Key internal audiences for the evaluation findings are CMS staff, support contractors, and the leadership and staff of the HENs, all of whom have a voracious appetite for information (Felt-Lisk 2013). Monthly Formative Feedback Reports include a one-page visual summary of the initiative’s progress, key news, appendices for evaluation methods and supplemental tables organized by clinical area (200+ pages) and by HEN (200+ pages). CMS has also made special requests for graphs of individual site-level (hospital) progress and for “success stories” of downward trends in preventable harms, accompanied by a description of associated interventions.

There are additional costs associated with being able to “provide formative information to feed program needs at any given point in concert with the flow of the program” beyond what is done in traditional evaluation. New reporting methods are also required for the impact evaluation, with frequently updated deliverables that are timed as soon as data are available, using PowerPoint presentations and simple memos with tables, rather than formal reports. As a result, the program’s formative evaluator noted that while rapid cycle evaluation’s methods might be somewhat more costly than traditional evaluation, the approach appeared to be more useful to the evaluation’s primary audiences than other approaches (Felt-Lisk, personal communication, Sept. 2013).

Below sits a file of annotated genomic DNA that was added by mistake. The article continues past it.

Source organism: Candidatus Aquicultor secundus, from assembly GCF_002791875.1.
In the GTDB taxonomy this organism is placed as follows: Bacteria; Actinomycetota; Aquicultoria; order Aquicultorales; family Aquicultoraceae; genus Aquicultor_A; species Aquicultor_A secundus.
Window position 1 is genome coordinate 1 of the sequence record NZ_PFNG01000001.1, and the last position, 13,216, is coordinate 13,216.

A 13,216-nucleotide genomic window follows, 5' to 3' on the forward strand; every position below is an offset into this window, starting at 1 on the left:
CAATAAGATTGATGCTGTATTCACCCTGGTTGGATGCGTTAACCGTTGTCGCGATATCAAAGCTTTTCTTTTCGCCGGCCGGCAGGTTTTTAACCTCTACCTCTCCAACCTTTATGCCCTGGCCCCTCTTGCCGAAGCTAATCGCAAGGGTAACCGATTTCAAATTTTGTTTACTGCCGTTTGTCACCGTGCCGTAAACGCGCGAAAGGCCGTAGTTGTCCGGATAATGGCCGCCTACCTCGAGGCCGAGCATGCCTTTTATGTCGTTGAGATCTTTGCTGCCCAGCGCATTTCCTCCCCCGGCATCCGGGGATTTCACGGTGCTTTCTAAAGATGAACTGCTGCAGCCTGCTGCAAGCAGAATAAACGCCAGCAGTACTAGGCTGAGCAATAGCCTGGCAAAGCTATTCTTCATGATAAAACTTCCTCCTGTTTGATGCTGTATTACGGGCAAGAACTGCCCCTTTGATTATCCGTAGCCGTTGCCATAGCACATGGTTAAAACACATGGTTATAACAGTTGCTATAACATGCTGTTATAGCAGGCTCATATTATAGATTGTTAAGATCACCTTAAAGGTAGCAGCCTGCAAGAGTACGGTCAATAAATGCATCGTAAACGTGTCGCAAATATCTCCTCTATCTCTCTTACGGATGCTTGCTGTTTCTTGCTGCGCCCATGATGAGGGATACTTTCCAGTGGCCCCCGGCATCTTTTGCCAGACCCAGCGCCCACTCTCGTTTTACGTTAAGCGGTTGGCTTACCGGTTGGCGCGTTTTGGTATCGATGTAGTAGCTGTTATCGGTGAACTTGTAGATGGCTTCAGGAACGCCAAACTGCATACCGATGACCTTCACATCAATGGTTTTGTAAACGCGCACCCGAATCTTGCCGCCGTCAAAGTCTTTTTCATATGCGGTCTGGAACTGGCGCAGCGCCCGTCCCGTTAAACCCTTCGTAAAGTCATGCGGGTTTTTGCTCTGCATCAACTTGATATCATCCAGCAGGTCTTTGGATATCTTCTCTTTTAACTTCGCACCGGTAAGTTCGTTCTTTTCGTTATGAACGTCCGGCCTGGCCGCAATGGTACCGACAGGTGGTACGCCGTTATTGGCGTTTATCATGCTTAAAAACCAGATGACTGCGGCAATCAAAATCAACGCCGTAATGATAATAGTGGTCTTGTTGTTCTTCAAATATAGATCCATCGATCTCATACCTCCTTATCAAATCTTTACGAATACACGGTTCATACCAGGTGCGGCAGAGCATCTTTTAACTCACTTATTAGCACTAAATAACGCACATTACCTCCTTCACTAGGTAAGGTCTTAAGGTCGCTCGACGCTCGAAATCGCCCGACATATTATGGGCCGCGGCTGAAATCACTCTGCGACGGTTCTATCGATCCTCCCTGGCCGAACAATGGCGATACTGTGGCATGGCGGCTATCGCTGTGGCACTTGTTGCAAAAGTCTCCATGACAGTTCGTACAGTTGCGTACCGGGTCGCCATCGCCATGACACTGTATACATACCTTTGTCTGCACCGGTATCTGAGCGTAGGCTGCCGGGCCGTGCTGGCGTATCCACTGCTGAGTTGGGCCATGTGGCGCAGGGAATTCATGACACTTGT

Table 3. Rapid Evaluation: Complicated Organizational Change

Evaluation Factor Organizational Change CMS Partnership For Patients Campaign
1.  Situational dynamics Complicated Complicated campaign, with some complexity of learning across HENs in an “all teach and all learn” environment.
2.  Intervention complexity Complicated programs National initiative to reduce preventable patient harms in 3700 hospitals across 27 HENs.
3.  Governance structure Federal funder of multiple grants CMS is the single federal funder of the PfP.
4.  Scale of outcomes Short list of individual-level outcomes PfP has two overarching outcomes (reduced hospital-acquired patient harms, reported in 11 clinical areas, and hospital readmissions.
5.  Timeline of expected results Incremental change expected in months Results are expected in months; the focus is on speeding up the pace of change to achieve the goals in three years.
6.  Theory of change Testing a specific program model HENs facilitate sharing of best practices among their aligned hospitals and offer hospitals training, technical assistance, learning collaboratives, and reporting systems to help them achieve the PfP goals.
7.  Execution strategy Fidelity to work plans outlining program goals, objectives, and strategies Detailed hospital-specific work plans and measures of success are developed and implemented by the hospitals.
8.  Purpose Implementation and efficacy questions In what contexts are the PfP hospitals working to achieve the PfP goals? What progress are the hospitals making? What are early results? How do PfP implementation and early outcomes vary by hospital, HEN, and condition?
9.  Reporting and use of findings Program management separates reporting and learning functions Monthly feedback report to CMS and HENs, and ad hoc reports in response to special requests. No external evaluation linkage to CMS’s internal Learning Team to maintain objectivity.
10.  Rapid evaluation methods Rapid cycle formative and summative evaluation methods Rapid cycle formative and summative evaluation methods; time-series analyses of changes in hospital-specific processes and outcomes, with documentation of hospitals’ contexts, culture, and PfP activities.

CMS = Centers for Medicare & Medicaid Services; HEN = Hospital Engagement Network; PfP = Partnership for Patients


1 Since then, one more HEN has been awarded, increasing the number of HENs to 27.